Takes less than 30 minutes to pull the alternator off the truck change the diode pack and reinstall. Super easy...

 

Edited by Mopar1973Man
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should carry those in the glove compartment.

 

Are there a lot of parts to watch when opening up an alternator? Or is it very easy like my tractor was?

Edited by JAG1

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1 hour ago, eddielee said:

CSM, I am curious how much that alternator you wrote up actually cost. I like the fact that they are made in the USA. In my opinion that makes them worth more. Buying USA made promotes US economy...

 A bridge rectifier converts AC to DC and I do not exactly see a way to install one unless I open the alternator and reman it myself. Pull other parts and create my own bridge rectifier. Maybe it would be worth it, however, a lot of work and soldering...

It seems from what you are saying, if I want to protect the sensitive electrical from possible over current then I will need to install zener diodes  in the supply lines to the ecm, pcm and VP44 individually. The zener diode is used as a voltage regulator and will stabilize the voltage...

Call mechman.  The smaller 170 amp alternator I got was cheaper than their 210 or whatever.

Also, diodes of any flavor won't help in this DC system. Diodes would still allow half of the wave to make it through and you would be putting a ton of resistance in the system where it shouldn't be.  

I used mechman.  But I think moparmans ideas are also very good.  I kept my old alternator as a spare and will likely rebuild it myself.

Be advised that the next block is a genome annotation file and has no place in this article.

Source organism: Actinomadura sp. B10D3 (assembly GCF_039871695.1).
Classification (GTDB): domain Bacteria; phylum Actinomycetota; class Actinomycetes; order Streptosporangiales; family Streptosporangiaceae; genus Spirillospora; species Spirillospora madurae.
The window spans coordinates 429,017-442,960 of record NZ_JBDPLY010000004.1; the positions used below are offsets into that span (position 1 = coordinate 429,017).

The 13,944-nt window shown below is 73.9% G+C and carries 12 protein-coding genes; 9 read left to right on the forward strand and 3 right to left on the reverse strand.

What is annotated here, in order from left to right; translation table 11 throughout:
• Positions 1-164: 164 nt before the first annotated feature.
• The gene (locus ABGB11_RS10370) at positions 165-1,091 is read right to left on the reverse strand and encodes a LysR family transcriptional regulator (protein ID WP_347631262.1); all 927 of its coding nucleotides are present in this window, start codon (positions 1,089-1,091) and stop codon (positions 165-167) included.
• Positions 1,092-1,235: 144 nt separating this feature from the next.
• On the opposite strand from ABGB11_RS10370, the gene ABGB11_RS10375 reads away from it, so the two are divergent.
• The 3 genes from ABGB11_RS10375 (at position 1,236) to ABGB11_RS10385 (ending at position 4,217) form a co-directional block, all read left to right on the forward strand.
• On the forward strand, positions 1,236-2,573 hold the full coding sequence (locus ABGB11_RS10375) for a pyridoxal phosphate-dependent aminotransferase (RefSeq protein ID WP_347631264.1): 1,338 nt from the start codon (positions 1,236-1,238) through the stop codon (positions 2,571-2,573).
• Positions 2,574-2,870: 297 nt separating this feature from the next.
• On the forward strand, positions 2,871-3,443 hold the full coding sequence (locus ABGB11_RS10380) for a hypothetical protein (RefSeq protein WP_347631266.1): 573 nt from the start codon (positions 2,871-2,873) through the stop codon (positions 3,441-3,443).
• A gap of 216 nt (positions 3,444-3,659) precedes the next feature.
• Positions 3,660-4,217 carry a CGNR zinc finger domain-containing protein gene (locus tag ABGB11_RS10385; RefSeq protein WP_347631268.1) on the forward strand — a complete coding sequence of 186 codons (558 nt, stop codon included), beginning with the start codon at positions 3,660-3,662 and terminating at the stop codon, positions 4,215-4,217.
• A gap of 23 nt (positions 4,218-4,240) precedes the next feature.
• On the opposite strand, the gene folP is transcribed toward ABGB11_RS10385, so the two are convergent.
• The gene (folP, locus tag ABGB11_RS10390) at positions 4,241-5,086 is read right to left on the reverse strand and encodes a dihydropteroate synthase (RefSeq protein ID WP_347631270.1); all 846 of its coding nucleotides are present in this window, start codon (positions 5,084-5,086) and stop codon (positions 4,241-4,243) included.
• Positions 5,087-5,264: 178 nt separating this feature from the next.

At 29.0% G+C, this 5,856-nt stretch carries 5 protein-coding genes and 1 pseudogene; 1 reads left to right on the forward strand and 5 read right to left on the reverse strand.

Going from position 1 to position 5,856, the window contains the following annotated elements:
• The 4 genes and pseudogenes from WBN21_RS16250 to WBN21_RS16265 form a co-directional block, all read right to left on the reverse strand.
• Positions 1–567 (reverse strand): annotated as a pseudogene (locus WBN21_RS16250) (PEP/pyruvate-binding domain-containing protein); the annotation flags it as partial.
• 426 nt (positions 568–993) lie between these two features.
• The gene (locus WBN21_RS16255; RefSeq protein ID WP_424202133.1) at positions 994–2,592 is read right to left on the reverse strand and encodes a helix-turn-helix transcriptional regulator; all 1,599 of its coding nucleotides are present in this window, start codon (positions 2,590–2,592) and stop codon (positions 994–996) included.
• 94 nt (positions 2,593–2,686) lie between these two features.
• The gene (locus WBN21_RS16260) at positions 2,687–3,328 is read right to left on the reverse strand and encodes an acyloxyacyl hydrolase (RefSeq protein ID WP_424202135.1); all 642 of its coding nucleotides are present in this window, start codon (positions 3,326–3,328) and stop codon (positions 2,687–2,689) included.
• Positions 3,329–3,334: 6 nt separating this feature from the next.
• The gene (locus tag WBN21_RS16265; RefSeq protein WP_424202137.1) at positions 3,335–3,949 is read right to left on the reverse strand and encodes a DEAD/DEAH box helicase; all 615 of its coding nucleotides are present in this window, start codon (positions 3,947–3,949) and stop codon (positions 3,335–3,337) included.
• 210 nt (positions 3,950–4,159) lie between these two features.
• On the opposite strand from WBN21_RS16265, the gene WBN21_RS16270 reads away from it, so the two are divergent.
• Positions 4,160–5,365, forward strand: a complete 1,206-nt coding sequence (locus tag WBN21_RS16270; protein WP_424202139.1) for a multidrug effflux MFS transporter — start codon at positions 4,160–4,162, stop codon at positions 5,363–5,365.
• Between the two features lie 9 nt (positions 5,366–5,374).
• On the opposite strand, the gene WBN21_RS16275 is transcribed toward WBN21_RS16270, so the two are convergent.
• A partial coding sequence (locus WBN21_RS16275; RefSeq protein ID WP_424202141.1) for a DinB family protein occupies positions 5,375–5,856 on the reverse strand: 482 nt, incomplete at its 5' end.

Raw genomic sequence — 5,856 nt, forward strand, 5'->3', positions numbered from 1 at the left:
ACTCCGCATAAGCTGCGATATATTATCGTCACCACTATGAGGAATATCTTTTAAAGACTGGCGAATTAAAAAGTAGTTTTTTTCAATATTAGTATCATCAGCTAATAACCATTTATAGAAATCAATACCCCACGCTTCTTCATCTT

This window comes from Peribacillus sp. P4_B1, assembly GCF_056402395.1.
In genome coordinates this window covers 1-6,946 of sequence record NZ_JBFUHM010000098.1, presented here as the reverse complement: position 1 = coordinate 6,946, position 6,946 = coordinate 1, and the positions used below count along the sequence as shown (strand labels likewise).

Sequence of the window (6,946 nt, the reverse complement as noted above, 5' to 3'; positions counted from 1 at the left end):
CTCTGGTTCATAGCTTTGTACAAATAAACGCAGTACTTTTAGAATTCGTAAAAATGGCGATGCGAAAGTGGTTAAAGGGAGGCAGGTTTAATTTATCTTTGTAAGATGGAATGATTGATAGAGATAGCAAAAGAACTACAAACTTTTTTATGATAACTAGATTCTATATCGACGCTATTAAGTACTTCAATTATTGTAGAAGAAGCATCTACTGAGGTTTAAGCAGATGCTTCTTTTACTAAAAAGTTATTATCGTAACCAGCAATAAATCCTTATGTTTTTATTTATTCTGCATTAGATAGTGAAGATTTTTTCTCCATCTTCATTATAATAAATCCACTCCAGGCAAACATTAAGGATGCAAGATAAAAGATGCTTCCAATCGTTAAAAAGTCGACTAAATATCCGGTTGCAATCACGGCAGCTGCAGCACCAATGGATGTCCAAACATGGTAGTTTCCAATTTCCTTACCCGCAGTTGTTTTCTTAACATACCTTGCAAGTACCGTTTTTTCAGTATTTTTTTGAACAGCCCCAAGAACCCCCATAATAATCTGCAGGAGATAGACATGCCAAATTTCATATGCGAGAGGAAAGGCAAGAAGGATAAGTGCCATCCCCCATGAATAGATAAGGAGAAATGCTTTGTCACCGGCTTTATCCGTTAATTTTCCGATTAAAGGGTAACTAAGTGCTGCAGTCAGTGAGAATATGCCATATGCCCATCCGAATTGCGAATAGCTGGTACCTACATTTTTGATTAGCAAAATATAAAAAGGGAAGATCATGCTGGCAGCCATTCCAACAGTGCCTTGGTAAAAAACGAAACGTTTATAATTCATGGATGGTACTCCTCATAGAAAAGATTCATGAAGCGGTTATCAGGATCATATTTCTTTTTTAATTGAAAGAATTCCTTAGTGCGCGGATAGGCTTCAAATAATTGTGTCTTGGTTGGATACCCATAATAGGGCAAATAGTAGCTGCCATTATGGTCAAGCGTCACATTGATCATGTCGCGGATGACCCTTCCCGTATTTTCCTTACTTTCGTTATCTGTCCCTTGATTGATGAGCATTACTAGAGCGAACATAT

Edited by CSM

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Don't brushes pop out making it harder to put back together?

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7 minutes ago, eddielee said:

Using a DVOM what is an acceptable AC reading?

Normal good - 0.01 to 0.03

Marginal - 0.05

Fail - 0.1

As for marginal it can be varied answer. Some vehicles can go well up to near 0.1 without a issue and other start having TQ Converter lock up issues as low as 0.04. Lower is best.

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So I have been having difficulties if I have a Bosch or Denso alternator.

What are the real tell tales? The Larry B's rebuild kits only cover Denso and say something about small wires going to 2 posts on the back.

I looked for Denso alternators and the ones I find look like mine. I also find Bosch that look like mine.

http://www.partsgeek.com/t11c86m-dodge-ram-2500-alternator.html?utm_source=bing&utm_medium=ff&utm_content=MP&utm_campaign=PartsGeek+Bing&gb=pp&utm_term=1999-2002+dodge+ram+2500+alternator+denso+99-02+dodge+alternator

Edited by eddielee

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41 minutes ago, Mopar1973Man said:

Normal good - 0.01 to 0.03

Marginal - 0.05

Fail - 0.1

As for marginal it can be varied answer. Some vehicles can go well up to near 0.1 without a issue and other start having TQ Converter lock up issues as low as 0.04. Lower is best.

I would like to add that typically this is measured at idle.  I found with my bad alternator would get worse readings at higher rpm and on very hot days.  

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The reason I was looking into inserting one or more diodes is to protect the sensitive electronics in case the Alternator goes out of specs, not to replace the alternators diodes without repairing the alternator too.

Makes sense to me that if these electrical components are so sensitive to AC noise, then why not add a layer of protection. A zener diode is capable of doing just this, however, I have not found any large enough to carry the full load of the truck. Therefore, I would be limited to individual diodes for components.

Added resistance is not so much of an issue at the voltage and load of the components.